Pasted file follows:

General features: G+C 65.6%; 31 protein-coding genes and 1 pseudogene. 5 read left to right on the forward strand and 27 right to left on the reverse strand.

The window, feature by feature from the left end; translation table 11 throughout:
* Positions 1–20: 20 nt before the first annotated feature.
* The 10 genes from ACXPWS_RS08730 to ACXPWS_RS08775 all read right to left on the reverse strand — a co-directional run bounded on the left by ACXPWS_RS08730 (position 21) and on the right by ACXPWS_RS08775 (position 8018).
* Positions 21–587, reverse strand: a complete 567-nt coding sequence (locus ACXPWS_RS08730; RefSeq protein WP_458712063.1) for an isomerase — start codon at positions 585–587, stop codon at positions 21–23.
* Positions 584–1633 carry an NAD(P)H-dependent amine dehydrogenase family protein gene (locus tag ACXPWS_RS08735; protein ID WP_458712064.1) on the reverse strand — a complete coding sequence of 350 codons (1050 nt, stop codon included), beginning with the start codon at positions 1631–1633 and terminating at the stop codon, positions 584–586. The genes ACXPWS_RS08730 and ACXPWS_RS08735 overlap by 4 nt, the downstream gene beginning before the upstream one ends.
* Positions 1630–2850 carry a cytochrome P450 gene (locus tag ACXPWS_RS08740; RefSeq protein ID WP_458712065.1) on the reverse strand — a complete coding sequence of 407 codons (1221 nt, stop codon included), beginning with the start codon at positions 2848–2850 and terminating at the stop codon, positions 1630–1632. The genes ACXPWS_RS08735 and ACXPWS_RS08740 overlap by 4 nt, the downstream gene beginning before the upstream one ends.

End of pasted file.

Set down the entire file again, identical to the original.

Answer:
General features: G+C 65.6%; 31 protein-coding genes and 1 pseudogene. 5 read left to right on the forward strand and 27 right to left on the reverse strand.

The window, feature by feature from the left end; translation table 11 throughout:
* Positions 1–20: 20 nt before the first annotated feature.
* The 10 genes from ACXPWS_RS08730 to ACXPWS_RS08775 all read right to left on the reverse strand — a co-directional run bounded on the left by ACXPWS_RS08730 (position 21) and on the right by ACXPWS_RS08775 (position 8018).
* Positions 21–587, reverse strand: a complete 567-nt coding sequence (locus ACXPWS_RS08730; RefSeq protein WP_458712063.1) for an isomerase — start codon at positions 585–587, stop codon at positions 21–23.
* Positions 584–1633 carry an NAD(P)H-dependent amine dehydrogenase family protein gene (locus tag ACXPWS_RS08735; protein ID WP_458712064.1) on the reverse strand — a complete coding sequence of 350 codons (1050 nt, stop codon included), beginning with the start codon at positions 1631–1633 and terminating at the stop codon, positions 584–586. The genes ACXPWS_RS08730 and ACXPWS_RS08735 overlap by 4 nt, the downstream gene beginning before the upstream one ends.
* Positions 1630–2850 carry a cytochrome P450 gene (locus tag ACXPWS_RS08740; RefSeq protein ID WP_458712065.1) on the reverse strand — a complete coding sequence of 407 codons (1221 nt, stop codon included), beginning with the start codon at positions 2848–2850 and terminating at the stop codon, positions 1630–1632. The genes ACXPWS_RS08735 and ACXPWS_RS08740 overlap by 4 nt, the downstream gene beginning before the upstream one ends.